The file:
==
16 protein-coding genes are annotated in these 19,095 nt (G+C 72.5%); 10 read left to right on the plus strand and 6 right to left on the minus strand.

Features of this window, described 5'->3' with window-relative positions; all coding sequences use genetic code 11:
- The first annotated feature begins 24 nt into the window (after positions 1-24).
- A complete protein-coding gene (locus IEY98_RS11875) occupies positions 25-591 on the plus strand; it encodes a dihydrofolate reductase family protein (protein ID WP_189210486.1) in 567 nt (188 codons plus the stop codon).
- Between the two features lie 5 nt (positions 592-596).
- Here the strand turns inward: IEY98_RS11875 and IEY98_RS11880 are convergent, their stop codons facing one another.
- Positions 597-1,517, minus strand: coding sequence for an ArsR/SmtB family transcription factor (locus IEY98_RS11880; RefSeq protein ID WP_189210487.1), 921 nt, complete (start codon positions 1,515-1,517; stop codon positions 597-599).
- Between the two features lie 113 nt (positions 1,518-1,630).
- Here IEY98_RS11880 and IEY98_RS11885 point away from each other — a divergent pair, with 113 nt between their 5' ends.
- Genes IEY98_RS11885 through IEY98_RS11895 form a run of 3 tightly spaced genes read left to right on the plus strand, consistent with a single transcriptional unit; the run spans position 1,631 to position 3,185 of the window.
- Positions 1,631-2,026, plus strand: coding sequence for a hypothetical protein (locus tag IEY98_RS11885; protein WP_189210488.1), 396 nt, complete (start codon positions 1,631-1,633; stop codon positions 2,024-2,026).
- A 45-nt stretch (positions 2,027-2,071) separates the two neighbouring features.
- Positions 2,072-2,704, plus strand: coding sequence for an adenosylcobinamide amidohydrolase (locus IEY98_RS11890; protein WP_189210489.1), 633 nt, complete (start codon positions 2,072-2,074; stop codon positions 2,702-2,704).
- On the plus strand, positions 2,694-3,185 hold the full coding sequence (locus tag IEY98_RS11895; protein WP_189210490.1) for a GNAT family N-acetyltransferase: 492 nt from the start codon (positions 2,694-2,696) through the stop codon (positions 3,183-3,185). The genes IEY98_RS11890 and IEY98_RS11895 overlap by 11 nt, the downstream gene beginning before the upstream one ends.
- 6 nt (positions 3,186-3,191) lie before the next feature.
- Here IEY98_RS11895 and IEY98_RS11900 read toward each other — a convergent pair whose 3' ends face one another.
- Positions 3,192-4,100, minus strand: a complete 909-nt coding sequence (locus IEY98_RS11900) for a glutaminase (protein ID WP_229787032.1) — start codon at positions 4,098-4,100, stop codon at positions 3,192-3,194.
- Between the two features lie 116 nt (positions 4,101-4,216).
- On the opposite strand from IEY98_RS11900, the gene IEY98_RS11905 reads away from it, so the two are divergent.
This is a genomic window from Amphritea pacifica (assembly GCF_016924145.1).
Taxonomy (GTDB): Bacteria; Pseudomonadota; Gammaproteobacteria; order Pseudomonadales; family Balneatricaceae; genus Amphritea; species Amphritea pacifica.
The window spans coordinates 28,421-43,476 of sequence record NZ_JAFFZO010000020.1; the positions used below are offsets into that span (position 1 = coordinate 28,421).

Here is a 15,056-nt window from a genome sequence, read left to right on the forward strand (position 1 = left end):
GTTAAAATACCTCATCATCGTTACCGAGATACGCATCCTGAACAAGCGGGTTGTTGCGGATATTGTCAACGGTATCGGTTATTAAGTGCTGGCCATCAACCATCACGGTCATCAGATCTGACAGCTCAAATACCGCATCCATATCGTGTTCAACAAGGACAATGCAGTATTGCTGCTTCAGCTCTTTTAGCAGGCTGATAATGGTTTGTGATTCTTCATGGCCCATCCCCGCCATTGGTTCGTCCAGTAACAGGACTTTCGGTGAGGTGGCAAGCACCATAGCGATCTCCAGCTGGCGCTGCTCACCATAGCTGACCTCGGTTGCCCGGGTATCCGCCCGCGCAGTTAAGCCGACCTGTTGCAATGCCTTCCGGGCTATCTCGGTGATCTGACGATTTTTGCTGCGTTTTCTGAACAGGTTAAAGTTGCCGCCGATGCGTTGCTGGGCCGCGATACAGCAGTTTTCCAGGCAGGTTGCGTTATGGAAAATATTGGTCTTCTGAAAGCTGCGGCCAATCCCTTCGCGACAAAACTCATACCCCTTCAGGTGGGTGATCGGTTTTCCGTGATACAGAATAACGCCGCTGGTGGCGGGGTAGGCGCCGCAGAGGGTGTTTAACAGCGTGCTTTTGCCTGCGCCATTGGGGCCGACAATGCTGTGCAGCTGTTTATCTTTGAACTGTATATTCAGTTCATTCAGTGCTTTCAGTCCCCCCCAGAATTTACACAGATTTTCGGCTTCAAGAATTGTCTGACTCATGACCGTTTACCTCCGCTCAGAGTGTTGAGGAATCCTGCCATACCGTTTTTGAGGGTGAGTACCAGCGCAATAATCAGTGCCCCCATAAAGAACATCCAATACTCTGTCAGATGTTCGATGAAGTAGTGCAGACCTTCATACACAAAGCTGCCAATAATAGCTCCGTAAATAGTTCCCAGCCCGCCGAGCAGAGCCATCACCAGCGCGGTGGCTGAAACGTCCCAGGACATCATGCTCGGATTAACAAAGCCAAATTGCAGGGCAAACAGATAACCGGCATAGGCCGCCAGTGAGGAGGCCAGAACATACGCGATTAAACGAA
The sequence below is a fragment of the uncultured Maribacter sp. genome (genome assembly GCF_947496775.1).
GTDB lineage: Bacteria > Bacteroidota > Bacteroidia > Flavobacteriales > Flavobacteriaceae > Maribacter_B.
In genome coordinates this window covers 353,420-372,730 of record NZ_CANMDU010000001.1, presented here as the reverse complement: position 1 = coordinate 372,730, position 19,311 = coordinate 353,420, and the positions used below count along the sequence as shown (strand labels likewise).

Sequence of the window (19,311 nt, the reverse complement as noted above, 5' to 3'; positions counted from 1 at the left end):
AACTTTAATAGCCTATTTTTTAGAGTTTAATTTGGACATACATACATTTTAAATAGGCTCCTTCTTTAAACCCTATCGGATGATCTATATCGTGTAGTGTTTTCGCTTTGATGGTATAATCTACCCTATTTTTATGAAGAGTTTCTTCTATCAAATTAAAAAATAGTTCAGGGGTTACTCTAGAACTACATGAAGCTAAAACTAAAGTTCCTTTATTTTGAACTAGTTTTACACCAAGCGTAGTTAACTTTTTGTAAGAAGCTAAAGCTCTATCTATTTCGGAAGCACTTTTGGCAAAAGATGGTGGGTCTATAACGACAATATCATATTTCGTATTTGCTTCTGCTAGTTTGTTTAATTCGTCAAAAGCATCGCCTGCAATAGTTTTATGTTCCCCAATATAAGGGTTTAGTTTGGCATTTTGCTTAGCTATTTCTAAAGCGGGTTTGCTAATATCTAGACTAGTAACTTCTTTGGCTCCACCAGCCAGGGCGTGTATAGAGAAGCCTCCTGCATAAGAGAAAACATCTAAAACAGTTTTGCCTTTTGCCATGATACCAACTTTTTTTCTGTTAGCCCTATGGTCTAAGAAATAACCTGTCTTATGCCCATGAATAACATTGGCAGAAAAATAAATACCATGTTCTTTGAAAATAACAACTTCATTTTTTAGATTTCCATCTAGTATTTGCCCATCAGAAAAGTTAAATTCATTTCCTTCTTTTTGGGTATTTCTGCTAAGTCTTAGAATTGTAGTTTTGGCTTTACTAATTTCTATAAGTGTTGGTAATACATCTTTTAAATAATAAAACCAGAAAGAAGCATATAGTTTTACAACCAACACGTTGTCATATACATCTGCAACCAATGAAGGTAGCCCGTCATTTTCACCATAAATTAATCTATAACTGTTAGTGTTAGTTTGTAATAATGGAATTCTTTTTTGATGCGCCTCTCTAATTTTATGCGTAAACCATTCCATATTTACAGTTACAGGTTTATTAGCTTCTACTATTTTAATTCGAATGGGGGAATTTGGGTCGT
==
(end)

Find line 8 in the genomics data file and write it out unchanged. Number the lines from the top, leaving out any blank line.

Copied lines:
- Between the two features lie 113 nt (positions 1,518-1,630).